The phenomenon has been spreading. We first saw it in Austin, TX. But it's everywhere, and Brunchbox really sold us on the idea. Mobile food trucks! God, I wish all the mobile food trucks in Seattle were all in the same place. My wish came true Saturday at the Seattle Center right next to the Space Needle for the first ever Seattle Center Mobile Feast. Erin told me the event was occurring last Saturday, so when we discovered it was actually a week later, I had to last a full seven days in desperate anticipation. Was it worth it? Short answer: yes. Long answer: see photos.
The toughest part about these kind of things is deciding where to go. We set out saying we'll make a full circle around before we decide. Yeah, that worked well. A few carts in, we spotted these:
You can't blame us. Skillet serves up some amazing Poutine, or in other words, super cheese fries with herbs and gravy. These take Dustin's Festival Gold prize. This place was such a killer street joint that they actually started a diner. I don't know if in the community, that's considered selling out, but I can see why Skillet was so popular.
Next up, cajun. Neither of us are huge cajun fans, but most of the streetcars were burgers, BBQ, or tacos (and our personal rule is to stay away from BBQ and Mexican outside Texas), so this car stood out. And anyway, you won't be disappointed ordering jambalaya or beignets.
Especially not at Where Ya At Matt, where the jambalaya comes smokey and sweet and served with fried oysters. You could taste that spice with every bite, but it was never overpowering, and we were really satisfied.
And then Erin shook the bag filled with three beignets and probably a whole cup of powdered sugar to cover those suckas.
Nothing needs to be said. Just look at the picture:
They're melt in your mouth good, and one little pointer– "accidentally" drop the beignet back in the bag after each bite and throw your hands up in disgust as it gets recovered in powdered sugar. These take Erin's Festival Gold prize. We're just about ready for a trip to Cafe Du Monde in New Orleans for the original (although we'd still hit this place up again).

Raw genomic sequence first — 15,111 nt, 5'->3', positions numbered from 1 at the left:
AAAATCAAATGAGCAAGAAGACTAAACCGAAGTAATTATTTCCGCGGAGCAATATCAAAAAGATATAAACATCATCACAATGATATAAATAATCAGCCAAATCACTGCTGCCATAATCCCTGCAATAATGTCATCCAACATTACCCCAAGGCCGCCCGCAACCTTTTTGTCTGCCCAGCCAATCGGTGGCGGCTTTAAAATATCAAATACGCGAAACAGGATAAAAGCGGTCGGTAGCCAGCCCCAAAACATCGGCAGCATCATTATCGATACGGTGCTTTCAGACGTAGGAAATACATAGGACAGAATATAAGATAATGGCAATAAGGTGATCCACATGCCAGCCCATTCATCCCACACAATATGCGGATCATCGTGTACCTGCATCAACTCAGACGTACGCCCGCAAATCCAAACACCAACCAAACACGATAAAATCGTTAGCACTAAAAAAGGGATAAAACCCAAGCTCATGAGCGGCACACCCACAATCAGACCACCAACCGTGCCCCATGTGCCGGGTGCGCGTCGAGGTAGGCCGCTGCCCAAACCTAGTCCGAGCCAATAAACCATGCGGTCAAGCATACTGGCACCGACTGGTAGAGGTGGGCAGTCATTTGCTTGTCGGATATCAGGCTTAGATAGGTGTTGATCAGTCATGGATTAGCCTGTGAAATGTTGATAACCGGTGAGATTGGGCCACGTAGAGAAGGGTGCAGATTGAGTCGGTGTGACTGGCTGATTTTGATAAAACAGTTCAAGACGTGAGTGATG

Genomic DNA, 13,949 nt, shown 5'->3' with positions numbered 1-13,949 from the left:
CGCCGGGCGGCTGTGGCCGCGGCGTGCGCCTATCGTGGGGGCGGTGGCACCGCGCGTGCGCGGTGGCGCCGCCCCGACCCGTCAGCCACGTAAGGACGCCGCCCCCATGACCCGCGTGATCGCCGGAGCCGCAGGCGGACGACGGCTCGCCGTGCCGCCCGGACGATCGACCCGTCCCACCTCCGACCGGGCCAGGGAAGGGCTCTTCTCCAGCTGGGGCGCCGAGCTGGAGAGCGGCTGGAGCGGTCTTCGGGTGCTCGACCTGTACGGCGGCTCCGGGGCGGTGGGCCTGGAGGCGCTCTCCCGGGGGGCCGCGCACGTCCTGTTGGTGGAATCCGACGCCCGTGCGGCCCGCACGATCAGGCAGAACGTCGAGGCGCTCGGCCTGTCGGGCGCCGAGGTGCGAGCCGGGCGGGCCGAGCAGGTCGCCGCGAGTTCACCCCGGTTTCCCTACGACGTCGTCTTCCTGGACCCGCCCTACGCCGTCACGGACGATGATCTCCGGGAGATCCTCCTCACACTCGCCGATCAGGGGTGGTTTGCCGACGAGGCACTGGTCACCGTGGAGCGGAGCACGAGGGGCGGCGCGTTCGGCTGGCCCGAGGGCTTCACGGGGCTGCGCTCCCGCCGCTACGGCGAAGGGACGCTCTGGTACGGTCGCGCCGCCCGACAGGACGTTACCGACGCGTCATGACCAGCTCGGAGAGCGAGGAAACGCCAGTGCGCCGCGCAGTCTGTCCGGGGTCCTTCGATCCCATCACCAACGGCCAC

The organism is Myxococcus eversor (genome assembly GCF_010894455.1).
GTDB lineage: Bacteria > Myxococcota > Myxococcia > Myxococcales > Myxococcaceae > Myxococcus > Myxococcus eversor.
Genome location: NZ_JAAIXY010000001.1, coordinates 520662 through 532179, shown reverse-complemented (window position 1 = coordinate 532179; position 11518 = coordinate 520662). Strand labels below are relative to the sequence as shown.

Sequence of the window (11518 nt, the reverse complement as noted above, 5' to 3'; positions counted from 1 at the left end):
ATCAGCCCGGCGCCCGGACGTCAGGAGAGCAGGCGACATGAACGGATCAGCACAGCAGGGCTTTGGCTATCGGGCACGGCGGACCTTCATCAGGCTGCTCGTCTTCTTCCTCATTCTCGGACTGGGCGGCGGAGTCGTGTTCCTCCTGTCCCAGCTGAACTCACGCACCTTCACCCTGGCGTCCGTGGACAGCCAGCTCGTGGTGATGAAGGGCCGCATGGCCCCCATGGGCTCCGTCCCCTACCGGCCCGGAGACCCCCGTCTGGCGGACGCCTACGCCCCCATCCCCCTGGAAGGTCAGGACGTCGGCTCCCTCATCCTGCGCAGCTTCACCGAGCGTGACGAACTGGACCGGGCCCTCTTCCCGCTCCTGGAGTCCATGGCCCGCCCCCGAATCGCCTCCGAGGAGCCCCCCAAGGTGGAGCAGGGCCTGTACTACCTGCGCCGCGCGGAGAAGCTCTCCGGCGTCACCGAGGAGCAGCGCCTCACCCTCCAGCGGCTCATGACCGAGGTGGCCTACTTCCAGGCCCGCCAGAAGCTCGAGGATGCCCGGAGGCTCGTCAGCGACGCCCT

The great thing about this festival, is that you can just keep going. So on to The Bistro Box. This street cart serves up sandwiches and sliders and caught our eye with the Purple Caprese.
The Purple Caprese is a slider made with grilled eggplant, mozzarella, and pesto. Sign me up. It was really tasty, but you don't get a lot of bang for your (4) buck(s) because it's gone in four bites.
Finally, it was dessert time (if you don't include beignets). Our last stop had been piquing Erin's interest since the list of vendors came out. Street Treats fills the much needed gap in American dining between the cookies and ice cream. They typically serve up your choice of homemade cookies with your selection of various ice creams squished in between. Erin has been dreaming about peanut butter ice cream between two snicker doodles. Unfortunately this is Seattle. And it was about 50°, not ice cream weather for us. Instead, we got the carrot cake cookie sandwich filled with icing instead of ice cream.
The cookie was good, but didn't knock our socks off. I think they must have had to prepare a ton of cookies for the event, so they just weren't as fresh as they could have been (we'll go back during the summer and re-review Street Treats for their ice cream sandwiches). Nonetheless, it put a smile on her face.
Seattle, consider this two votes for another festival next year, or next week if you'd like.